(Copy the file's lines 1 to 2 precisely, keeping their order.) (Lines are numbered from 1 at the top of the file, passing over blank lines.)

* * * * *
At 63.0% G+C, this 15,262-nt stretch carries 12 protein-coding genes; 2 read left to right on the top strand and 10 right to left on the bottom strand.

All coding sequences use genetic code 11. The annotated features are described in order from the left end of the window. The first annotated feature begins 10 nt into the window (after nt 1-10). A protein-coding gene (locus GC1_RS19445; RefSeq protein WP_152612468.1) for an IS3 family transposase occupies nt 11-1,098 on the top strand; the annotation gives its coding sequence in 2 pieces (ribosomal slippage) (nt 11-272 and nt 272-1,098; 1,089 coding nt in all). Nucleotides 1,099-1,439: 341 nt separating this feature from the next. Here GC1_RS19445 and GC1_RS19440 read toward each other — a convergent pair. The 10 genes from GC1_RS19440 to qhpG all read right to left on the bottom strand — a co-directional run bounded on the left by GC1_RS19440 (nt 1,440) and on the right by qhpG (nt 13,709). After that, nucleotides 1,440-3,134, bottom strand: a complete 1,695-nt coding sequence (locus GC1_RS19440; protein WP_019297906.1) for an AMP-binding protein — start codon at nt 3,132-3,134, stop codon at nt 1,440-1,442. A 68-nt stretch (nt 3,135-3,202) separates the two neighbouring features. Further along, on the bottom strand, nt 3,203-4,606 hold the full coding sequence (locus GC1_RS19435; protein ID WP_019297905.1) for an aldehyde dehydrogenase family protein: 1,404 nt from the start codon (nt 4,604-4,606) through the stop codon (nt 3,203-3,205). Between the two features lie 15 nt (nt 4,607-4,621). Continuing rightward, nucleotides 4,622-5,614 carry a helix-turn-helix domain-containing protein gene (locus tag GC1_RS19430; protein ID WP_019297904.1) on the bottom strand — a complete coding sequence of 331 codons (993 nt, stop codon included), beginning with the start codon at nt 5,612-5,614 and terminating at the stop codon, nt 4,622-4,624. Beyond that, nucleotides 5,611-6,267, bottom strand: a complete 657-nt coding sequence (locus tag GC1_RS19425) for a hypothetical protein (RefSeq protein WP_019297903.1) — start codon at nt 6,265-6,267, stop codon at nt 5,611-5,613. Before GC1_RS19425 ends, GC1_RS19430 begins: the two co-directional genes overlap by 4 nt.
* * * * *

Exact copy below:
At 63.0% G+C, this 15,262-nt stretch carries 12 protein-coding genes; 2 read left to right on the top strand and 10 right to left on the bottom strand.

All coding sequences use genetic code 11. The annotated features are described in order from the left end of the window. The first annotated feature begins 10 nt into the window (after nt 1-10). A protein-coding gene (locus GC1_RS19445; RefSeq protein WP_152612468.1) for an IS3 family transposase occupies nt 11-1,098 on the top strand; the annotation gives its coding sequence in 2 pieces (ribosomal slippage) (nt 11-272 and nt 272-1,098; 1,089 coding nt in all). Nucleotides 1,099-1,439: 341 nt separating this feature from the next. Here GC1_RS19445 and GC1_RS19440 read toward each other — a convergent pair. The 10 genes from GC1_RS19440 to qhpG all read right to left on the bottom strand — a co-directional run bounded on the left by GC1_RS19440 (nt 1,440) and on the right by qhpG (nt 13,709). After that, nucleotides 1,440-3,134, bottom strand: a complete 1,695-nt coding sequence (locus GC1_RS19440; protein WP_019297906.1) for an AMP-binding protein — start codon at nt 3,132-3,134, stop codon at nt 1,440-1,442. A 68-nt stretch (nt 3,135-3,202) separates the two neighbouring features. Further along, on the bottom strand, nt 3,203-4,606 hold the full coding sequence (locus GC1_RS19435; protein ID WP_019297905.1) for an aldehyde dehydrogenase family protein: 1,404 nt from the start codon (nt 4,604-4,606) through the stop codon (nt 3,203-3,205). Between the two features lie 15 nt (nt 4,607-4,621). Continuing rightward, nucleotides 4,622-5,614 carry a helix-turn-helix domain-containing protein gene (locus tag GC1_RS19430; protein ID WP_019297904.1) on the bottom strand — a complete coding sequence of 331 codons (993 nt, stop codon included), beginning with the start codon at nt 5,612-5,614 and terminating at the stop codon, nt 4,622-4,624. Beyond that, nucleotides 5,611-6,267, bottom strand: a complete 657-nt coding sequence (locus tag GC1_RS19425) for a hypothetical protein (RefSeq protein WP_019297903.1) — start codon at nt 6,265-6,267, stop codon at nt 5,611-5,613. Before GC1_RS19425 ends, GC1_RS19430 begins: the two co-directional genes overlap by 4 nt.